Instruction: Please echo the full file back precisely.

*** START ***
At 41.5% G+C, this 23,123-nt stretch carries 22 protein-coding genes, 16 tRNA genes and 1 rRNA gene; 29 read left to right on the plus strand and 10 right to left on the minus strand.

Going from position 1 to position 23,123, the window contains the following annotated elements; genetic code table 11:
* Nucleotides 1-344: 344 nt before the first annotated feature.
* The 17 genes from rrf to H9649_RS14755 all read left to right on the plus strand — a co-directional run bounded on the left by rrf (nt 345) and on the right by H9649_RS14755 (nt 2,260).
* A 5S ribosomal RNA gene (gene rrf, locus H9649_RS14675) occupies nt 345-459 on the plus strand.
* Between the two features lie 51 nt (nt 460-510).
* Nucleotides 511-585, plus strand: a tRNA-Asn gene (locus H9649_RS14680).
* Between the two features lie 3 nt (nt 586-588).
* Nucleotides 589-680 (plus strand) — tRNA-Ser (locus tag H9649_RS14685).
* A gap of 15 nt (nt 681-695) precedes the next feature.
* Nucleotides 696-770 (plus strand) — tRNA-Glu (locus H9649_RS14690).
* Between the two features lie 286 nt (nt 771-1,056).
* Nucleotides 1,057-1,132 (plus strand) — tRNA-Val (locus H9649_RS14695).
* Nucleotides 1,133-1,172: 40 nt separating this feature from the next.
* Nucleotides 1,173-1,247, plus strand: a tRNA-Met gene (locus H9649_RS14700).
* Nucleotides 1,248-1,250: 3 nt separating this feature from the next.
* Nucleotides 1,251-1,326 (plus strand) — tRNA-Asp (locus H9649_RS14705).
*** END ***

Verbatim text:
At 41.5% G+C, this 23,123-nt stretch carries 22 protein-coding genes, 16 tRNA genes and 1 rRNA gene; 29 read left to right on the plus strand and 10 right to left on the minus strand.

Going from position 1 to position 23,123, the window contains the following annotated elements; genetic code table 11:
* Nucleotides 1-344: 344 nt before the first annotated feature.
* The 17 genes from rrf to H9649_RS14755 all read left to right on the plus strand — a co-directional run bounded on the left by rrf (nt 345) and on the right by H9649_RS14755 (nt 2,260).
* A 5S ribosomal RNA gene (gene rrf, locus H9649_RS14675) occupies nt 345-459 on the plus strand.
* Between the two features lie 51 nt (nt 460-510).
* Nucleotides 511-585, plus strand: a tRNA-Asn gene (locus H9649_RS14680).
* Between the two features lie 3 nt (nt 586-588).
* Nucleotides 589-680 (plus strand) — tRNA-Ser (locus tag H9649_RS14685).
* A gap of 15 nt (nt 681-695) precedes the next feature.
* Nucleotides 696-770 (plus strand) — tRNA-Glu (locus H9649_RS14690).
* Between the two features lie 286 nt (nt 771-1,056).
* Nucleotides 1,057-1,132 (plus strand) — tRNA-Val (locus H9649_RS14695).
* Nucleotides 1,133-1,172: 40 nt separating this feature from the next.
* Nucleotides 1,173-1,247, plus strand: a tRNA-Met gene (locus H9649_RS14700).
* Nucleotides 1,248-1,250: 3 nt separating this feature from the next.
* Nucleotides 1,251-1,326 (plus strand) — tRNA-Asp (locus H9649_RS14705).